Searching for 600 – My Experiences With A Rocket Mass Heater – Part 3
Searching for 600 – My Experiences With A Rocket Mass Heater
In my last blog post, I talked at length (3 pages!) about the fundamental concepts behind Rocket Mass Heater systems as well as the physical parts of the system. I also talked about safety issues as well as ways to better incorporate them into your living and working spaces.
In this post, I will talk about how I run my Rocket Mass Heater system in my greenhouse, including lighting, feeding and cleaning.
After that, I’ll talk about my first and subsequent testing burns that I have done with the “Version 2” system and a few surprises I have learned along the way.
“Normal” Operating Temperatures
As a quick review, when you are working with or around the Barrel Cover of a Rocket Mass Heater, please keep in mind a few important numbers:
- The exhaust plume coming out of the muzzle of the Heat Riser, inside the Barrel Cover, can be around 480° C / 900° F.
- During peak heating, the top of the Barrel Cover can be 260° C / 500° F without difficulty.
- During peak heating, the sides of the Barrel Cover can be 175° C / 350° F without difficulty.
The top of my own Rocket Mass Heater in my greenhouse has hit barrel-side temperatures of 450° F (230° C) and barrel-top temperatures of 600° F (315° C) for a period of an hour or more.
Word Of Warning: Do not allow pets or children, or anything else you do not wish to cook, to come in contact with the Barrel Cover … ever.
Learn To Burn
Rocket Mass Heaters do not behave as either camp fires or regular wood-block heating stoves. As such, it takes a bit of trial and error to get used to “normal” with them. To complicate matters, since these systems are all home-brew jobs, no two of them are identical. They all have their own quirks.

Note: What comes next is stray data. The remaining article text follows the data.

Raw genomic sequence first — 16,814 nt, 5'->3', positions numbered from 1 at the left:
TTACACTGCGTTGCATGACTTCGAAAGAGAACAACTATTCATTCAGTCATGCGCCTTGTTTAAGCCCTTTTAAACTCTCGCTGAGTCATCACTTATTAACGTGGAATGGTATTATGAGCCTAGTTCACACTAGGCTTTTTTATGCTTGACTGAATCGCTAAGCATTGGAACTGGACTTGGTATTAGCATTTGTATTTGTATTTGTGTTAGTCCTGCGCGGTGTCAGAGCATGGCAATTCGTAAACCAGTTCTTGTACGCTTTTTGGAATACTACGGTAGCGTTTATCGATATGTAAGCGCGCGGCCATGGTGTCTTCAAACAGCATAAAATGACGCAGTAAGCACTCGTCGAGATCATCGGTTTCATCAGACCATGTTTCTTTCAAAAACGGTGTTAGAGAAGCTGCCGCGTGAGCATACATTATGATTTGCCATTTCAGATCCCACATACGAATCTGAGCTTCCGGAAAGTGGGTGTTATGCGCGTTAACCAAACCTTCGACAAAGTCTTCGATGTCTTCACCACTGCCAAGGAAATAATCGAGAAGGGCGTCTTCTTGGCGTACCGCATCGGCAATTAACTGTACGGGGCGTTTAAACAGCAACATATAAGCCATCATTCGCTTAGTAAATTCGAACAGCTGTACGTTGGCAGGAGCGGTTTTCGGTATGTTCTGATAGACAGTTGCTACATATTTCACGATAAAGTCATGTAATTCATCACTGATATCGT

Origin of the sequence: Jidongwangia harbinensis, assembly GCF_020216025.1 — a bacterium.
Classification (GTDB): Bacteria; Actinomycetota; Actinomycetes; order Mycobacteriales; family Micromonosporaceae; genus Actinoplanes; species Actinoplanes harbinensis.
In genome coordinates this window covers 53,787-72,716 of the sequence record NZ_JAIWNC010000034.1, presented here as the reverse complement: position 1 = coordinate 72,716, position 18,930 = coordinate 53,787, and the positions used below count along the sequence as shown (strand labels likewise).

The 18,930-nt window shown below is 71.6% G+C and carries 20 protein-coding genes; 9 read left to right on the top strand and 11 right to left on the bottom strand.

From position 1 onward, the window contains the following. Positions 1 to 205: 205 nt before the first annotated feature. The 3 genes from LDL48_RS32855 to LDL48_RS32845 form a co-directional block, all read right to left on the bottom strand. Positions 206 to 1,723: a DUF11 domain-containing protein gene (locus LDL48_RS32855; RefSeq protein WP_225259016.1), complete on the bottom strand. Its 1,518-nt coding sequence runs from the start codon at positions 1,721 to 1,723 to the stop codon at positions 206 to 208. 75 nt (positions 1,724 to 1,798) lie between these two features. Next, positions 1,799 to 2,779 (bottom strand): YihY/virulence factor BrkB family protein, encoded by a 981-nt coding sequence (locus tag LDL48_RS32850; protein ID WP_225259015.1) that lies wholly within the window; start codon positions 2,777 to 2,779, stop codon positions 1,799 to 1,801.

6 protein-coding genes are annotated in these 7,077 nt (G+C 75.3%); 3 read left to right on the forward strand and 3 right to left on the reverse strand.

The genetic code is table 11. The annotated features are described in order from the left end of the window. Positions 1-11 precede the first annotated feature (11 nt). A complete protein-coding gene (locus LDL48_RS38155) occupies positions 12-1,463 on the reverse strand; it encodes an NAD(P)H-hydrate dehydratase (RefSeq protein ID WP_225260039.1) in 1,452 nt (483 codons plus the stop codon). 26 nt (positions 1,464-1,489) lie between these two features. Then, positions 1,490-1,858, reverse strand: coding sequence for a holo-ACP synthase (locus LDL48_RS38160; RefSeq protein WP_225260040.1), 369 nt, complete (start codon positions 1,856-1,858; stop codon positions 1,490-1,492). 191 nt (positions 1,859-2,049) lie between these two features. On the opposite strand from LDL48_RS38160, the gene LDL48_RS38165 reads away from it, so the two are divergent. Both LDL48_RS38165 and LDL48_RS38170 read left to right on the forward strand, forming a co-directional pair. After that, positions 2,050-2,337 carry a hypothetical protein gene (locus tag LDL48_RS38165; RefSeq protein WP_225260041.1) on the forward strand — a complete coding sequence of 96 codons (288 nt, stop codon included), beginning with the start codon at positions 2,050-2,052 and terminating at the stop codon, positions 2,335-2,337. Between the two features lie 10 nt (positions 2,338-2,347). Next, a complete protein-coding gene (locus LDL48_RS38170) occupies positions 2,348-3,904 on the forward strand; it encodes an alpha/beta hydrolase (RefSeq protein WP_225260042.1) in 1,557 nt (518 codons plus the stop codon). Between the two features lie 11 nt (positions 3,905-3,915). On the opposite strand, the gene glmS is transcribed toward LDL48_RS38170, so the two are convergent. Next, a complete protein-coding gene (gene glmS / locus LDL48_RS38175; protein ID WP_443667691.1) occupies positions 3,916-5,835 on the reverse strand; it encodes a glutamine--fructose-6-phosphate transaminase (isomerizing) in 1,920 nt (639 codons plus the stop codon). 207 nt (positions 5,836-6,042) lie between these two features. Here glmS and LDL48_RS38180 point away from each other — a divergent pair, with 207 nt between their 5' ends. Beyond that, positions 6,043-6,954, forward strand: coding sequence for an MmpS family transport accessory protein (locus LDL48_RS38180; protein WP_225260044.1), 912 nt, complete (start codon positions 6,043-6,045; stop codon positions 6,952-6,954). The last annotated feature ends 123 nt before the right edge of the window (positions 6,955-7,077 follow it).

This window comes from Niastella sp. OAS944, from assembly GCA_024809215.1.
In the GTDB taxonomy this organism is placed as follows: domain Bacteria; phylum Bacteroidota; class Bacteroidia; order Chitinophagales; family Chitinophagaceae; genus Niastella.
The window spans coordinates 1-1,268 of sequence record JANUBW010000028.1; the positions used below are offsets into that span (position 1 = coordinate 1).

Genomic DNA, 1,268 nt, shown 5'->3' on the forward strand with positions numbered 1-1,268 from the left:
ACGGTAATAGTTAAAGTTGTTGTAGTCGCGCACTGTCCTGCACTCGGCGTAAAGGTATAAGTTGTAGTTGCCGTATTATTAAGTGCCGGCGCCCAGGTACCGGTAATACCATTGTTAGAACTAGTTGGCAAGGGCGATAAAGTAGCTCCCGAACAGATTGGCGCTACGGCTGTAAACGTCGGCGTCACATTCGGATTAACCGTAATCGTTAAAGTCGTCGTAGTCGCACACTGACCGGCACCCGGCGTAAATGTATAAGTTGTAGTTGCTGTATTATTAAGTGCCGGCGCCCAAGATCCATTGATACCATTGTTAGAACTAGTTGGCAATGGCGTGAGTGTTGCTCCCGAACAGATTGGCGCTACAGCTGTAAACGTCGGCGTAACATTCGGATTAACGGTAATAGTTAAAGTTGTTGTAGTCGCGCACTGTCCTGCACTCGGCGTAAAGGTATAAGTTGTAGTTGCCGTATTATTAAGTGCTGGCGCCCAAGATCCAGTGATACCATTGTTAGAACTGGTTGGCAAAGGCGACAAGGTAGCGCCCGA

The general behaviours are the same. The details can vary wildly, in my experience. The only way to know how yours is going to run, is to spend time with it while it is running. At worst, it’s an excellent chance to catch up on that book you have been meaning to read.
How much wood?
My own system does not run well with less than a ¾ load of wood in Feed Tube for the first 30 minutes. It is prone to whisping smoke out of the Feed Tube area and not burning as evenly as it should. Thus, the minimum amount of wood I will ever run the system on is a bundle around 15cm in diameter and cut about 30cm long (6in x 12in).
That will generate some real heat out of the system, but only takes about 45 minutes before I can put the “Safety Cover” over top of the Feed Tube area and walk away from it. As a reminder, my own system wound up 210mm / 8.4in Rocket Mass Heater, so its got a fairly large Feed Tube capacity. The smaller the cross section of your Rocket Mass Heater, the smaller a bundle you can run on.
Of course the flip side to that is also true; the smaller your system is, the more manual reloading of the Feed Tube has to be done to sustain a longer burn.
A “full burn” for my system will consume a 19L / 5gal bucket filled with kindling sized dry wood. Generally, I am trying to be burning the wood I split yesterday while the system was running. It gives me something to do while the system is coming up to “full power” as it were, which can take ten to fifteen minutes.
Lighting my Rocket Mass Heater is still a bit of voodoo for me, but I can usually get it to light up on the first try. Here is how I do it.
First, I take a single sheet of newspaper and tear it into three pieces. Those pieces are then crumpled up, and put in the Feed Tube and then pushed into the mouth of the Burn Tunnel.